30 Minute Acrylics || Soraya French

The idea of the quick painting is that it teaches you to see and work quickly, visualising your subject in a short time and then getting it down on paper or canvas with a minimum of fiddling and thus retaining the freshness of what attracted you in the first place. “Sketching, in other words”, I hear from the back. Well, yes, but only up to a point, because sketching doesn’t actually have a time limit and you can spend hours recording a series of quite small details that are notes to a later work; a sketch is not necessarily a painting in itself.

Overdone, this quick-working technique can lead you into bad habits (“30 minutes, bah, I’ll give you The 10-Minute Watercolour”) and sloppy working where the timing is more important than the result. However, sensitively handled, it can teach you to take in a scene almost at a glance, to concentrate on the subject that attracted you in the first place and not to worry about (and at) all the details that surround it. Many artists have had a go at it, from Edward Wesson’s varnishing brush or Ron Ranson’s hake, both big brushes that provided the broad stroke and defied fiddling, and it’s a valuable teaching aid. I also suspect that it’s an excuse for publishers to come up with a series of small books that don’t obviously duplicate all the other small books that are out there. Cynical? Moi?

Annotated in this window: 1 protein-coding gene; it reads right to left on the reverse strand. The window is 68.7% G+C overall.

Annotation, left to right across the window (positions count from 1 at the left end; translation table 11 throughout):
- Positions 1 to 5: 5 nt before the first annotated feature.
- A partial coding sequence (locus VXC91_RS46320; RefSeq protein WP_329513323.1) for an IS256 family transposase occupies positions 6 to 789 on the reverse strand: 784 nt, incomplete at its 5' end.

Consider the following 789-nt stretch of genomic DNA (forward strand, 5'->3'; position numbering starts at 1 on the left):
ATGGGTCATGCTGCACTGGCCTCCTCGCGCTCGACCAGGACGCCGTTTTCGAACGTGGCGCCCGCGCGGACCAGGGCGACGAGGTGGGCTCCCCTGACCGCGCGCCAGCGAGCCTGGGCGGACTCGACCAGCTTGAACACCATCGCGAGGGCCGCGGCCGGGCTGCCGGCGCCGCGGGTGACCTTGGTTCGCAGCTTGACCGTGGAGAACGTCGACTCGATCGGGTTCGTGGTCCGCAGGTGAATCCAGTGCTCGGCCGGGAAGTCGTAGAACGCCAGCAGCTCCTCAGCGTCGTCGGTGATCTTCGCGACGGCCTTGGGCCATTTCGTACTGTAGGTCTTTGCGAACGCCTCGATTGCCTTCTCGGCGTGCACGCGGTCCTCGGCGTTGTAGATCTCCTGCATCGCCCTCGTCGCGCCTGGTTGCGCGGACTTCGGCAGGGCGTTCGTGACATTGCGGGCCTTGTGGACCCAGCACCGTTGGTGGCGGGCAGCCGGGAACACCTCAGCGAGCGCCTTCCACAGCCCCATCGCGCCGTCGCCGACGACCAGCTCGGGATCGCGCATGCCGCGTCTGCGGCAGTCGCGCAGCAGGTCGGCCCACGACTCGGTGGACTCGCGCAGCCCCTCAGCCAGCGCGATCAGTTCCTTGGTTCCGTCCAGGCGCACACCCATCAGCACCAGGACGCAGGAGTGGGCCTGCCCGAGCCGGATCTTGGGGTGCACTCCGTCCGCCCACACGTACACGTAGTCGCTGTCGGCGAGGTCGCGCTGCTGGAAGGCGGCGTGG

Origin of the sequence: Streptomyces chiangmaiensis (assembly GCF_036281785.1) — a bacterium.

What you get here is a series of ideas and executions that stand out for their simplicity and freshness. Did they all take exactly half an hour? Well, frankly, am I bovvered? These are images with a minimum of detail, the painting equivalent of a good spring clean or some decluttering. It’s a book to flick through and stop when you see something that makes you go, “ooh”, or just at random. For something so simple, you’ll be surprised if I say it probably has more for the experienced painter than the beginner, just because it’s a way of blowing out the cobwebs and stimulating new ideas rather than a manual.

It’s fresh and it’s interesting. Don’t expect a clearly structured course of instruction, or even a list of ideas. Do expect to be intrigued, maybe surprised, and certainly stimulated.

Collins 2007

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